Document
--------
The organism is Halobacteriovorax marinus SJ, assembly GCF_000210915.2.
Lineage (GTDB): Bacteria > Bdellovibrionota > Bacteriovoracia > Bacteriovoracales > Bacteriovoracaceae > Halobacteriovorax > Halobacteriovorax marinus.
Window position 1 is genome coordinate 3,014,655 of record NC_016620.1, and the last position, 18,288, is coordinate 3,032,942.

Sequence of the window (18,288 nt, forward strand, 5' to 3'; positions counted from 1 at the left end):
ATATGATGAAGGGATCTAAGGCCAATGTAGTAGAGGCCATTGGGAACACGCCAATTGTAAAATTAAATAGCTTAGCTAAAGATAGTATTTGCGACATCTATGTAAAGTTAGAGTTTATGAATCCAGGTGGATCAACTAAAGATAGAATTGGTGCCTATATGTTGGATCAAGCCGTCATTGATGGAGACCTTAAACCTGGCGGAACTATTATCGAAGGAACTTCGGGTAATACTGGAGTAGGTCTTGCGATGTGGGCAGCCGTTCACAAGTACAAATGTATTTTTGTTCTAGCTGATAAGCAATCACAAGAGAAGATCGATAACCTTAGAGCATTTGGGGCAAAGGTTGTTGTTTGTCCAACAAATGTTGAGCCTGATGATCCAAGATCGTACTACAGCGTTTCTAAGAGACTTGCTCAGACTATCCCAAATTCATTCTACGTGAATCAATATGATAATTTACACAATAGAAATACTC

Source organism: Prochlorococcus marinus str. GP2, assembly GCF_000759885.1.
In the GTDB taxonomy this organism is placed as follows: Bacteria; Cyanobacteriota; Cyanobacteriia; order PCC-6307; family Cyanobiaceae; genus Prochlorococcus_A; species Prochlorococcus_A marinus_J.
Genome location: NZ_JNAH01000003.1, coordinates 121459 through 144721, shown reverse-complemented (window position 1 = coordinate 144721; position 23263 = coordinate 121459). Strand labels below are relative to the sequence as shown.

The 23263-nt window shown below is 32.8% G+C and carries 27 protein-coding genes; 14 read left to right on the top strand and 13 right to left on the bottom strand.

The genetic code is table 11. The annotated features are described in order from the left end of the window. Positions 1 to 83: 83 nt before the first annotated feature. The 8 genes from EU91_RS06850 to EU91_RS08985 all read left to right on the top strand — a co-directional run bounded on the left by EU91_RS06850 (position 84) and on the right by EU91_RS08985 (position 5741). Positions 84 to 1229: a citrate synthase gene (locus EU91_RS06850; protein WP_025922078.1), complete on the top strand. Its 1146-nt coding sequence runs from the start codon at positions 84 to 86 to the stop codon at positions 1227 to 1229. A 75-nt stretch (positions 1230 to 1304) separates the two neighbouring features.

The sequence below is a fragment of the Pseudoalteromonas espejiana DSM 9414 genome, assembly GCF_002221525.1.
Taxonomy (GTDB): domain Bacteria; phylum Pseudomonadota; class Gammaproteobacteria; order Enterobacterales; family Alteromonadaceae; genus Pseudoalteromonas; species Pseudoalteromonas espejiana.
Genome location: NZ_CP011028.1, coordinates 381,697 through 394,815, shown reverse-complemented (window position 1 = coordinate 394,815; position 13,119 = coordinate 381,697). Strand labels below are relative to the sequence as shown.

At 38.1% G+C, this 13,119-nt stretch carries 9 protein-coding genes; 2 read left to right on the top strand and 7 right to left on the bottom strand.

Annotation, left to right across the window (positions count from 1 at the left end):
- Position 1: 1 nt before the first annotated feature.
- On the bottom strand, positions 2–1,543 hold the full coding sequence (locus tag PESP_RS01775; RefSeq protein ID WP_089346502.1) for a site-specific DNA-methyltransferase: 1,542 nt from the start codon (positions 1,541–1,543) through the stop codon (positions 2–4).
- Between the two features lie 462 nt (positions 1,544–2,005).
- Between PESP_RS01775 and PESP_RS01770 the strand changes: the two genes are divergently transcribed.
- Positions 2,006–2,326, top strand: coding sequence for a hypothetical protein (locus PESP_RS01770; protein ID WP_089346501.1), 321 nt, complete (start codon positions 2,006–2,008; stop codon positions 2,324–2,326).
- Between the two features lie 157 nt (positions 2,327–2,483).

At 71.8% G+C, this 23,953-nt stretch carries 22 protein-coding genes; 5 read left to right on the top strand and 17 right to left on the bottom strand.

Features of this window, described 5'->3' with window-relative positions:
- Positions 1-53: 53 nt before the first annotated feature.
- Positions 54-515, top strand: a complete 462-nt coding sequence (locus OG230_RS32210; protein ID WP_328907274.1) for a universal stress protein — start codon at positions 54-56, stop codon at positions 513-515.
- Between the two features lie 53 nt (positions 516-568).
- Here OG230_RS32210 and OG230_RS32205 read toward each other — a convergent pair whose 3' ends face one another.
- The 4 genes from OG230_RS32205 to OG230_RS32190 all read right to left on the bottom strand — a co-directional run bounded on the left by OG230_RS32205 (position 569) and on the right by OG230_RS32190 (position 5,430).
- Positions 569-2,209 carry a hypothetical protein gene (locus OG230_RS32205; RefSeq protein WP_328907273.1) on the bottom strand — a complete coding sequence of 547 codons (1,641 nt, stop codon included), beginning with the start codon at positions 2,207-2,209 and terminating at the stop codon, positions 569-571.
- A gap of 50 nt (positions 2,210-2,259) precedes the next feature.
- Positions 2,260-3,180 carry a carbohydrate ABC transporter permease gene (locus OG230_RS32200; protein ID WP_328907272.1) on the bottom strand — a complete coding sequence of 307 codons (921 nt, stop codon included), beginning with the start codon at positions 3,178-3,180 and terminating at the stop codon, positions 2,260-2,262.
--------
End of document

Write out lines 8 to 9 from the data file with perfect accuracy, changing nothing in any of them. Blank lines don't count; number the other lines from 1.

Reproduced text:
Genome location: NZ_JNAH01000003.1, coordinates 121459 through 144721, shown reverse-complemented (window position 1 = coordinate 144721; position 23263 = coordinate 121459). Strand labels below are relative to the sequence as shown.

The 23263-nt window shown below is 32.8% G+C and carries 27 protein-coding genes; 14 read left to right on the top strand and 13 right to left on the bottom strand.